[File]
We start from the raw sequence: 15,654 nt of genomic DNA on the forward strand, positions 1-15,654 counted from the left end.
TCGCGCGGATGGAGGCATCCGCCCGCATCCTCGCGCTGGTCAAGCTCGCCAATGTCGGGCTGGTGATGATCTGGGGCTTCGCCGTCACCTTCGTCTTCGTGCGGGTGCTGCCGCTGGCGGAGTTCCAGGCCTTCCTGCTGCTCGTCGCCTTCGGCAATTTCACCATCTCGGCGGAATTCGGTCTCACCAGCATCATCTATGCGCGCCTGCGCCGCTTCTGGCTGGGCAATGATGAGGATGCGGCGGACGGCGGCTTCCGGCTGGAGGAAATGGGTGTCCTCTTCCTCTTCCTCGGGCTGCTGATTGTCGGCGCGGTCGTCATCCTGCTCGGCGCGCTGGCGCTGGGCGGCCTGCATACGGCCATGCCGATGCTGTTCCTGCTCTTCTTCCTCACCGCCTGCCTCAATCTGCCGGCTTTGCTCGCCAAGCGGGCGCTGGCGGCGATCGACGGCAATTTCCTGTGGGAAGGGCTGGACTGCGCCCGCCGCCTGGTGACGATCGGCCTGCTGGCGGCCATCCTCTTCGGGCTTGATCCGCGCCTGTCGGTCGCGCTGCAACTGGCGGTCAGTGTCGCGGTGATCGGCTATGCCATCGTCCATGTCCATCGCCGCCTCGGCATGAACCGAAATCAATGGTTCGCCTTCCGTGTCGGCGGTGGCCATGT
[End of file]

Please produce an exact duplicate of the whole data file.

We start from the raw sequence: 15,654 nt of genomic DNA on the forward strand, positions 1-15,654 counted from the left end.
TCGCGCGGATGGAGGCATCCGCCCGCATCCTCGCGCTGGTCAAGCTCGCCAATGTCGGGCTGGTGATGATCTGGGGCTTCGCCGTCACCTTCGTCTTCGTGCGGGTGCTGCCGCTGGCGGAGTTCCAGGCCTTCCTGCTGCTCGTCGCCTTCGGCAATTTCACCATCTCGGCGGAATTCGGTCTCACCAGCATCATCTATGCGCGCCTGCGCCGCTTCTGGCTGGGCAATGATGAGGATGCGGCGGACGGCGGCTTCCGGCTGGAGGAAATGGGTGTCCTCTTCCTCTTCCTCGGGCTGCTGATTGTCGGCGCGGTCGTCATCCTGCTCGGCGCGCTGGCGCTGGGCGGCCTGCATACGGCCATGCCGATGCTGTTCCTGCTCTTCTTCCTCACCGCCTGCCTCAATCTGCCGGCTTTGCTCGCCAAGCGGGCGCTGGCGGCGATCGACGGCAATTTCCTGTGGGAAGGGCTGGACTGCGCCCGCCGCCTGGTGACGATCGGCCTGCTGGCGGCCATCCTCTTCGGGCTTGATCCGCGCCTGTCGGTCGCGCTGCAACTGGCGGTCAGTGTCGCGGTGATCGGCTATGCCATCGTCCATGTCCATCGCCGCCTCGGCATGAACCGAAATCAATGGTTCGCCTTCCGTGTCGGCGGTGGCCATGT